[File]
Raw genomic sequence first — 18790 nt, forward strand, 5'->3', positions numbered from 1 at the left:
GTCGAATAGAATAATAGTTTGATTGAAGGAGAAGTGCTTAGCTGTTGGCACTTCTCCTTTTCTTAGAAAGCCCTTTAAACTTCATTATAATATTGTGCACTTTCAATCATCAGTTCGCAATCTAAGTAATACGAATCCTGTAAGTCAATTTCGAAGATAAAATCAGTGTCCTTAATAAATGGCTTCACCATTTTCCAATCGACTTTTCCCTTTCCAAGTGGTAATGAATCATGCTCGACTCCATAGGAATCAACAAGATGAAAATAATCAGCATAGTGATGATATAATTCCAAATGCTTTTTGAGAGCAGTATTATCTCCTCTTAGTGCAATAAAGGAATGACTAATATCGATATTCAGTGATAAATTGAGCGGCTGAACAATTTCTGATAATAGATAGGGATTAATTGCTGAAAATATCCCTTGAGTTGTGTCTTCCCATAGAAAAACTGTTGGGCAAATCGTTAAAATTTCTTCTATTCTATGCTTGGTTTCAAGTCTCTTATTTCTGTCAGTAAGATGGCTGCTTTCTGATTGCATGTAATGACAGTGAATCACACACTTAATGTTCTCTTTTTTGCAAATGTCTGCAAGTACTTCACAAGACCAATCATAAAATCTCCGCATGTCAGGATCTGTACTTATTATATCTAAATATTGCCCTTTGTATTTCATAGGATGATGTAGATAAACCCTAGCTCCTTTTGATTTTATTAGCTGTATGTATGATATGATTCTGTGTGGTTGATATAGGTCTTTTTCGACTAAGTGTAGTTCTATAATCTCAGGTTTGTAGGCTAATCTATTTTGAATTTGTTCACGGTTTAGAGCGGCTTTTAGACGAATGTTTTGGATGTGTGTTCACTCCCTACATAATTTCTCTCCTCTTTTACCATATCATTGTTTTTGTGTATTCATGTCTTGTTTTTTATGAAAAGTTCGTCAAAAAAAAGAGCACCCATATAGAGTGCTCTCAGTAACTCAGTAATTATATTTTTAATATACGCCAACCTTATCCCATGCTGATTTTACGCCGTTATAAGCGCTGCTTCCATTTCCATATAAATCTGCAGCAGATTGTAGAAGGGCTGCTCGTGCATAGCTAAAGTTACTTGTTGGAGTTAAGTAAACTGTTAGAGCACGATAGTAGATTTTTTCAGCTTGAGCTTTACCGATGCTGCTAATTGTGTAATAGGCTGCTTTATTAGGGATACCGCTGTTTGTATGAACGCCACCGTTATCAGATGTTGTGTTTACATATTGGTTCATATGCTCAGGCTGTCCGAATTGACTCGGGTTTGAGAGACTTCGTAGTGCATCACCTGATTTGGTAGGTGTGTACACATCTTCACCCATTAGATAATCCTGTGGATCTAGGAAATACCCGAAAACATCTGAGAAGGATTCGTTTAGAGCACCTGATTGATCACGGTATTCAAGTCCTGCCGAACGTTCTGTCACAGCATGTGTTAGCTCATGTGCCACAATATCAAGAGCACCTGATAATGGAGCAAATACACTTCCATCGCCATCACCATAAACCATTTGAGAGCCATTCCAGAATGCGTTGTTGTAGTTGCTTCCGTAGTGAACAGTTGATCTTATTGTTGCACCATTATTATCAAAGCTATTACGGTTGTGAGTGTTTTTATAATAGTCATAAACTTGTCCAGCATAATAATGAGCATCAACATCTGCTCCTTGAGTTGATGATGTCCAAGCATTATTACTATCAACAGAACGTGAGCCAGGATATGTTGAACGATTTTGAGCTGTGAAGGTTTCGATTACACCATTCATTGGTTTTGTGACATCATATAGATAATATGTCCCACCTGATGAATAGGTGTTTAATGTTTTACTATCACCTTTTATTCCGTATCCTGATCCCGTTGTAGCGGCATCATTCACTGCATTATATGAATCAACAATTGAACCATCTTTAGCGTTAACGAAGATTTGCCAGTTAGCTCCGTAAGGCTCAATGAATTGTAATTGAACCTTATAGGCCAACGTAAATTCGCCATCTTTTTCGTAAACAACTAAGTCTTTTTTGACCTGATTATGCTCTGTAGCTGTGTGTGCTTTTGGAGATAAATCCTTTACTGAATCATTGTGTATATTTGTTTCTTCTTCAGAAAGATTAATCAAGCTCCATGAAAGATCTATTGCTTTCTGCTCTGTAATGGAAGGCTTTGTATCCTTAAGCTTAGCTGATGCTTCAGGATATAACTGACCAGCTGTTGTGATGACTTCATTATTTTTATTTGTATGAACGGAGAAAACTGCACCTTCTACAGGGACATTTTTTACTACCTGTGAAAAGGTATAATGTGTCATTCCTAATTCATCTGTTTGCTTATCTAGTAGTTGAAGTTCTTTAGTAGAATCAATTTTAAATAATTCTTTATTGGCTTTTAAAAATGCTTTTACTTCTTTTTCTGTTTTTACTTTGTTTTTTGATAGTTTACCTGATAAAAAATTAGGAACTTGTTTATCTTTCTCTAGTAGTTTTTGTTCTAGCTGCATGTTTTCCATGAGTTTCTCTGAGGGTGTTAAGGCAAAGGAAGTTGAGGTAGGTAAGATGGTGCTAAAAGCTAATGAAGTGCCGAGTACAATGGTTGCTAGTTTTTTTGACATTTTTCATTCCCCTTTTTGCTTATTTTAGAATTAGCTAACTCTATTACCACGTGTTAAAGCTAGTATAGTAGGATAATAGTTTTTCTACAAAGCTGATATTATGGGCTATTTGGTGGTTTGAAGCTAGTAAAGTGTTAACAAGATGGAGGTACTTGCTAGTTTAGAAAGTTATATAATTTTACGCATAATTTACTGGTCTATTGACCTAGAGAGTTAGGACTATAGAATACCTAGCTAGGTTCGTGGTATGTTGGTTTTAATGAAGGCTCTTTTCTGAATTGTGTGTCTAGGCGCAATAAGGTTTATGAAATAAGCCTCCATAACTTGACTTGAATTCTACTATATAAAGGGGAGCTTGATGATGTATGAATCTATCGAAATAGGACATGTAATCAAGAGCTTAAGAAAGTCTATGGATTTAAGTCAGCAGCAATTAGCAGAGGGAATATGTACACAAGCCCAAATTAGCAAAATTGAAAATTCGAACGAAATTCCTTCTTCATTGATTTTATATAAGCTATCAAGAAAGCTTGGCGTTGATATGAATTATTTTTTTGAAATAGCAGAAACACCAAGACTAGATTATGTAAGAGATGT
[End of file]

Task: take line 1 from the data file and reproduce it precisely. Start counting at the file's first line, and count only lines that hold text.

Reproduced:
Raw genomic sequence first — 18790 nt, forward strand, 5'->3', positions numbered from 1 at the left: